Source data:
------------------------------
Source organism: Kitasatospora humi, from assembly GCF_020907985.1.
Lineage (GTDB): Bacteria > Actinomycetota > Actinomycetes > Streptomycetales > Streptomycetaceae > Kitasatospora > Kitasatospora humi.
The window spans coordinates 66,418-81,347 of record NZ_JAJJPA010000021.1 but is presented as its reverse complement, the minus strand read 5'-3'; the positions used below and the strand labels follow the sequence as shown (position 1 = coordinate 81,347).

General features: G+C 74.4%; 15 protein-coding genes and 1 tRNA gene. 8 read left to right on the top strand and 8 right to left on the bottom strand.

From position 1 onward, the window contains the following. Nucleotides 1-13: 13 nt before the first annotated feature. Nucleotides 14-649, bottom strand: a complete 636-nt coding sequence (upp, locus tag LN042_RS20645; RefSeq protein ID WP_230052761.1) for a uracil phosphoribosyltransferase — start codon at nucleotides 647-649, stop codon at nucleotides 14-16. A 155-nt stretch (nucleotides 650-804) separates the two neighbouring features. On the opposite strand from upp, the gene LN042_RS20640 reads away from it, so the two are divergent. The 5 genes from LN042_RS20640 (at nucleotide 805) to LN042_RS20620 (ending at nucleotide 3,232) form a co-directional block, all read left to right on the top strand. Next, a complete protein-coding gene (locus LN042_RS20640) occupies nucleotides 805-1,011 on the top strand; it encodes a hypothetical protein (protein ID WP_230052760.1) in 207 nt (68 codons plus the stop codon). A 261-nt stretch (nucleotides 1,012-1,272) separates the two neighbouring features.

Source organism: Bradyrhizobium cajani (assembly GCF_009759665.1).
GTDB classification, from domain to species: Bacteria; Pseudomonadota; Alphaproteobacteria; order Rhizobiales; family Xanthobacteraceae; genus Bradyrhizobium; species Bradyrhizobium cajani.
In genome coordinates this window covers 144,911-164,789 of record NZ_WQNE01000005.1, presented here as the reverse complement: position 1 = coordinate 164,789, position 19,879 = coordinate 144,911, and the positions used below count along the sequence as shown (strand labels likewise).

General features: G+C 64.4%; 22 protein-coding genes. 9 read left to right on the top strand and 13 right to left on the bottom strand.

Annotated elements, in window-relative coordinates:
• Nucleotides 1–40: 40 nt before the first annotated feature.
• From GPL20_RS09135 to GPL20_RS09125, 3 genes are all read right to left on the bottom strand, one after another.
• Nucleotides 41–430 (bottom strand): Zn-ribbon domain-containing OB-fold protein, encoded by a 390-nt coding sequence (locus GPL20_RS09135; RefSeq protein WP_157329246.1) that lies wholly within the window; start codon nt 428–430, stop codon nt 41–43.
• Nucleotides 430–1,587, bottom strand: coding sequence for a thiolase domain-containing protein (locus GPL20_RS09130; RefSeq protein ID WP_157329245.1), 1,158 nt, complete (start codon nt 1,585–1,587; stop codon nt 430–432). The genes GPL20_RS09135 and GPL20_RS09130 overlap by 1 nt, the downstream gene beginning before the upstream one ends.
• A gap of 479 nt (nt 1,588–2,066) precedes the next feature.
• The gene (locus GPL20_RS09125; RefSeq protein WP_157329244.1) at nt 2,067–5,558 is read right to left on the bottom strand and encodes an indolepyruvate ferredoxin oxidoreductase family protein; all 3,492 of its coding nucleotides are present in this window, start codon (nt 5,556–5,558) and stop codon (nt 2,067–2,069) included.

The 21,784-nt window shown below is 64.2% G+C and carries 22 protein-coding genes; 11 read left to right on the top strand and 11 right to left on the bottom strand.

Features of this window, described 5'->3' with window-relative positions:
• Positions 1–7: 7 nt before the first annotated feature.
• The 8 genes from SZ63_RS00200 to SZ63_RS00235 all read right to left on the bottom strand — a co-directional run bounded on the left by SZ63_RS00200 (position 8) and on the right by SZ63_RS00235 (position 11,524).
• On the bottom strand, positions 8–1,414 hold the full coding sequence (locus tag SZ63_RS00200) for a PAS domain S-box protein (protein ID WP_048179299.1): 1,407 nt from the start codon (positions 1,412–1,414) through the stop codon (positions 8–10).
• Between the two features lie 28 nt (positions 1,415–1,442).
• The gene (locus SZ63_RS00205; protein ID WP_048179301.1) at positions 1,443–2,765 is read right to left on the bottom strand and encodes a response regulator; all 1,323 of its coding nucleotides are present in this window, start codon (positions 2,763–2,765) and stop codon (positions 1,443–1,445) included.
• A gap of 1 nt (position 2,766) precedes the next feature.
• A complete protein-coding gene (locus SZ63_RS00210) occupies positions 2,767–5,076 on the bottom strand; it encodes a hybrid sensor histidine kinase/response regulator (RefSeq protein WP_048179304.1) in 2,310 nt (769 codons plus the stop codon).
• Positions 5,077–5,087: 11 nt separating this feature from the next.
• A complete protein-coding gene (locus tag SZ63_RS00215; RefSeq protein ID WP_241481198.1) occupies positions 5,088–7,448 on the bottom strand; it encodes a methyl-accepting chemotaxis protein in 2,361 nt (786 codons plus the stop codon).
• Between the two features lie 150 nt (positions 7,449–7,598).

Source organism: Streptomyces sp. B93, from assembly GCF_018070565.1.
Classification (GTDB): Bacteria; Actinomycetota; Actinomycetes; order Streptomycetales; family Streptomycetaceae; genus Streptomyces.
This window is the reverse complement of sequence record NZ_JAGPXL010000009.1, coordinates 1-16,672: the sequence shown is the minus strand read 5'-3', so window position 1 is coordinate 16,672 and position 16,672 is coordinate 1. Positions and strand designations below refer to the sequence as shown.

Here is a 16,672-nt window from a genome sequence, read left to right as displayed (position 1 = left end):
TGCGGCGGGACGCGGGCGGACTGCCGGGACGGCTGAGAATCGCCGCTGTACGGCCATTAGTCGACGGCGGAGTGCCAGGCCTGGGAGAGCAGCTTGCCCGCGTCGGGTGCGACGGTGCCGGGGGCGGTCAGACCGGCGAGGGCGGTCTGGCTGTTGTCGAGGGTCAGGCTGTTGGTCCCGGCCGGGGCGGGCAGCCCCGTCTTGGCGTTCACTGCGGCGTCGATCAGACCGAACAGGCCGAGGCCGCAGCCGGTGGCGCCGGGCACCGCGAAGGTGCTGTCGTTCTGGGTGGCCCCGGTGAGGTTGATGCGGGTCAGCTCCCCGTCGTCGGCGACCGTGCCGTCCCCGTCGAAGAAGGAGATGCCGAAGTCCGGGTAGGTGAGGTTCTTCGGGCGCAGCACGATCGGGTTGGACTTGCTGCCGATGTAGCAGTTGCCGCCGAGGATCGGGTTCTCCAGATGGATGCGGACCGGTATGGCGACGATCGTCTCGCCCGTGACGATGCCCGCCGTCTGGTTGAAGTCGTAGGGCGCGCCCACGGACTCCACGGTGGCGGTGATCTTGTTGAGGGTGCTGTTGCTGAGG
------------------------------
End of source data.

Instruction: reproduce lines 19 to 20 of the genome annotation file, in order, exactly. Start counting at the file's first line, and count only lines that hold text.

• Positions 1–7: 7 nt before the first annotated feature.
• The 8 genes from SZ63_RS00200 to SZ63_RS00235 all read right to left on the bottom strand — a co-directional run bounded on the left by SZ63_RS00200 (position 8) and on the right by SZ63_RS00235 (position 11,524).